What can a simple urine test tell us about your pet’s health?
Your pet’s urine can tell us a lot about its overall health. Since the kidneys filter your pet’s blood 48 times a day, they are constantly exposed to many damaging substances that might be present in the blood (e.g., bacteria, toxins). Many underlying medical conditions like diabetes, hypertension, dental disease, inflammatory bowel disease, immune-mediated diseases and numerous other diseases can cause kidney damage. When excess toxins or other substances are present, they can cause damage to your pet’s kidneys. This simple urine test, can tell us whether your pet potentially has kidney damage.
How does the test work?
The E.R.D.-HealthScreen® Test looks for abnormal amounts of protein leaking into your pet’s urine. If the kidneys are undamaged, the test will be negative for even small amounts of protein. If kidney damage is present, however, the kidneys will leak abnormal amounts of protein into the urine, indicating that your veterinarian should check for hidden disease. Many underlying medical conditions like diabetes, hypertension, and numerous other diseases can cause kidney damage.
What do the results mean?
If the test is negative for protein leakage:
— Good news! Your pet’s kidneys have no apparent damage. You can continue to monitor your pet’s good health by making the E.R.D.-HealthScreen® Test part of its regular check-ups.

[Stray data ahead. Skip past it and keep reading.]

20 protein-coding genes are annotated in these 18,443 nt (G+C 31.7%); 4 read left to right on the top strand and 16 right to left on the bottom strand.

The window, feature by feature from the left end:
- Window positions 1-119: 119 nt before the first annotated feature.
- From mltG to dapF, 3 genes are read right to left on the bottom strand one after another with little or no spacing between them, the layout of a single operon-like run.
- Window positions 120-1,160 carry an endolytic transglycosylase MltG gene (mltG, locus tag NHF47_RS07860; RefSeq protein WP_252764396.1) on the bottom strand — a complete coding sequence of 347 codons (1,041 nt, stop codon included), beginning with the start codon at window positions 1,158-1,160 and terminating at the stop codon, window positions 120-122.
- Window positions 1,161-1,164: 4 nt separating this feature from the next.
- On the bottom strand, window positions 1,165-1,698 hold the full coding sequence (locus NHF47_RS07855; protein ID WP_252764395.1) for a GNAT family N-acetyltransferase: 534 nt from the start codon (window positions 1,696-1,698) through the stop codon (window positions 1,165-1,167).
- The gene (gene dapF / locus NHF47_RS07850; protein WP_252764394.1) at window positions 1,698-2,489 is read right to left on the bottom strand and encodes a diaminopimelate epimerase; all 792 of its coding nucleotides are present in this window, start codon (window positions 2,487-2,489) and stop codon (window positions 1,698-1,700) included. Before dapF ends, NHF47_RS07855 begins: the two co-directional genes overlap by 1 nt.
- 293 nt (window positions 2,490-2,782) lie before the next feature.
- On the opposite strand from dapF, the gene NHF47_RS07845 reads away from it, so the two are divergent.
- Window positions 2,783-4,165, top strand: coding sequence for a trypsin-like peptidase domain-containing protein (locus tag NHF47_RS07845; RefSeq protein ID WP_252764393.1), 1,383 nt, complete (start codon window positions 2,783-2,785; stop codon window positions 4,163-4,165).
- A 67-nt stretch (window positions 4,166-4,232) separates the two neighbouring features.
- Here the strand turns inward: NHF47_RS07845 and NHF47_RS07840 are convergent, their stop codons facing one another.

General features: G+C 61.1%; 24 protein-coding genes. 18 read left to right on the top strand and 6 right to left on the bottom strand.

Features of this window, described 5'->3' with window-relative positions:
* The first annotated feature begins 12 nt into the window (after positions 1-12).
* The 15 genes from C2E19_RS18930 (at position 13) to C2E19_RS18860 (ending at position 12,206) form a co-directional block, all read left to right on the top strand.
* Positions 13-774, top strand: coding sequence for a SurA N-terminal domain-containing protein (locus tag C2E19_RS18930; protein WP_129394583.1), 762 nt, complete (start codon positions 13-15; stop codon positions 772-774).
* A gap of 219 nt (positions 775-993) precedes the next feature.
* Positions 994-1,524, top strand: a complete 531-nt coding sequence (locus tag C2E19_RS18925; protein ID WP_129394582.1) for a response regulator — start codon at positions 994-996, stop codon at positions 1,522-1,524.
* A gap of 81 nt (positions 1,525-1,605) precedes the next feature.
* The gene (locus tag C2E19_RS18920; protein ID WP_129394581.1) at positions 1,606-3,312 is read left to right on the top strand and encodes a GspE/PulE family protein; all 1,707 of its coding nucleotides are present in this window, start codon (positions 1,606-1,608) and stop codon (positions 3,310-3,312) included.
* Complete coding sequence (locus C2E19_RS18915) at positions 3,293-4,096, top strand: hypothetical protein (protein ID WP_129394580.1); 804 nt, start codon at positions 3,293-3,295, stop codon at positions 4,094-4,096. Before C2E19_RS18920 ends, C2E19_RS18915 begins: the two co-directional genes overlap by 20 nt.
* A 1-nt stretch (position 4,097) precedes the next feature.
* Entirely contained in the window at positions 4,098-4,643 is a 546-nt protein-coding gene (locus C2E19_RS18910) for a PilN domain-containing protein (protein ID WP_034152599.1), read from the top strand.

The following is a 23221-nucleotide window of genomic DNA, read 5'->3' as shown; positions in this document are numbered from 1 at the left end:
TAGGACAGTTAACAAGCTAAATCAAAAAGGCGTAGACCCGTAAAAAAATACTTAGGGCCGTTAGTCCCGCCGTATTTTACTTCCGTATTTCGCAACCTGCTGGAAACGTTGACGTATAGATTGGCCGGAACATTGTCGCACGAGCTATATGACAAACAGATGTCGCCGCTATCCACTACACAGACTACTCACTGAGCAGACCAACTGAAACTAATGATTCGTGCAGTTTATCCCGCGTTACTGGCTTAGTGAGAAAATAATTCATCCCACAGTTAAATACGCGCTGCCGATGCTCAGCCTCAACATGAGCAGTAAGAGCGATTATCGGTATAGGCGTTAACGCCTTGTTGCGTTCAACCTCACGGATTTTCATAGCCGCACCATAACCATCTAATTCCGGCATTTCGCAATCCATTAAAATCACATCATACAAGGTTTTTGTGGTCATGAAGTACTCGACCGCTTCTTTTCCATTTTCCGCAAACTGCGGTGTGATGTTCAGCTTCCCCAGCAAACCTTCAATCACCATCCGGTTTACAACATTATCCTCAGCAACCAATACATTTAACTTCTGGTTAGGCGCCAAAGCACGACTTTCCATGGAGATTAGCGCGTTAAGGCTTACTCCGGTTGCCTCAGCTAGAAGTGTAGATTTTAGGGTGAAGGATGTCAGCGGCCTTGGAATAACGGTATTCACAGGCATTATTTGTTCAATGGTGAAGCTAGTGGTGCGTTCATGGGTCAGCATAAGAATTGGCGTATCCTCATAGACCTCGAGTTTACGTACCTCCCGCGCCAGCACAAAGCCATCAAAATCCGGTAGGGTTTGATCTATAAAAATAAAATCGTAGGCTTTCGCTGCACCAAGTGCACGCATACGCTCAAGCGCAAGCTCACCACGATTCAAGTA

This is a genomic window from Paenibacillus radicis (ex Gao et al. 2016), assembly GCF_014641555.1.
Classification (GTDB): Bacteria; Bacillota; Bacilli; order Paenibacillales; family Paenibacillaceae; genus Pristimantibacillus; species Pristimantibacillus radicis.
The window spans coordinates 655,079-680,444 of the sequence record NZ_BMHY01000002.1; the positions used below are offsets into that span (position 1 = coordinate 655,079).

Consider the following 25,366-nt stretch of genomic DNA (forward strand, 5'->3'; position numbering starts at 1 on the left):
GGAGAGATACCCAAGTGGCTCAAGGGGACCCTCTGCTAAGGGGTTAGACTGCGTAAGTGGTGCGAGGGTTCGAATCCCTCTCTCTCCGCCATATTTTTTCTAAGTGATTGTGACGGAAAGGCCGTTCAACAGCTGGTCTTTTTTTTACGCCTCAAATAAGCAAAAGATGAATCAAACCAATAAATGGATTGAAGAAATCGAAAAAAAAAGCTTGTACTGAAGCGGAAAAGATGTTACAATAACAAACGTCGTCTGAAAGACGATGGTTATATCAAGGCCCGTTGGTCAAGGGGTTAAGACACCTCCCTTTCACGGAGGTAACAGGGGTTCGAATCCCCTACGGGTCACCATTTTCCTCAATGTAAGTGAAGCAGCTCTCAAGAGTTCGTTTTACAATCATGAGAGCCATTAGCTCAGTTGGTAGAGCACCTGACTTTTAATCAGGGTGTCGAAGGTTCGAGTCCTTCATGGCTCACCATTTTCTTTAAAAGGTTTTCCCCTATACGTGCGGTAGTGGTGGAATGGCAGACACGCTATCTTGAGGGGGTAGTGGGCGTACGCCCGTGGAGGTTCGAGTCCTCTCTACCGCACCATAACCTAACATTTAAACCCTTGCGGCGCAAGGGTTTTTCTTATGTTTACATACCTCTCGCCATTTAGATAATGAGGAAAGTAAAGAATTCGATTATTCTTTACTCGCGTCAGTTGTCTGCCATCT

If the test is positive for protein leakage:
— we may recommend other diagnostic tests to identify the specific underlying disease or illness. These tests may include a physical examination, blood work, a complete urinalysis (other urine tests in addition to the E.R.D.-HealthScreen® Test), or simply retesting for abnormal protein in a few weeks or months.
— if other evidence of advanced kidney damage is detected through blood work or the complete urinalysis, additional diagnostic tests may be needed.
Once the cause of protein leakage is identified:
— we may recommend a treatment for your pet that may include drug therapy, diet changes, or surgical intervention (such as a dental cleaning or tumor removal).
— your pet should be retested after treatment to ensure the underlying cause of kidney damage has been addressed.
— if your pet is found to have a chronic condition, we may use the E.R.D.-HealthScreen® Test and/ or other tests to monitor your pet’s condition and treatments.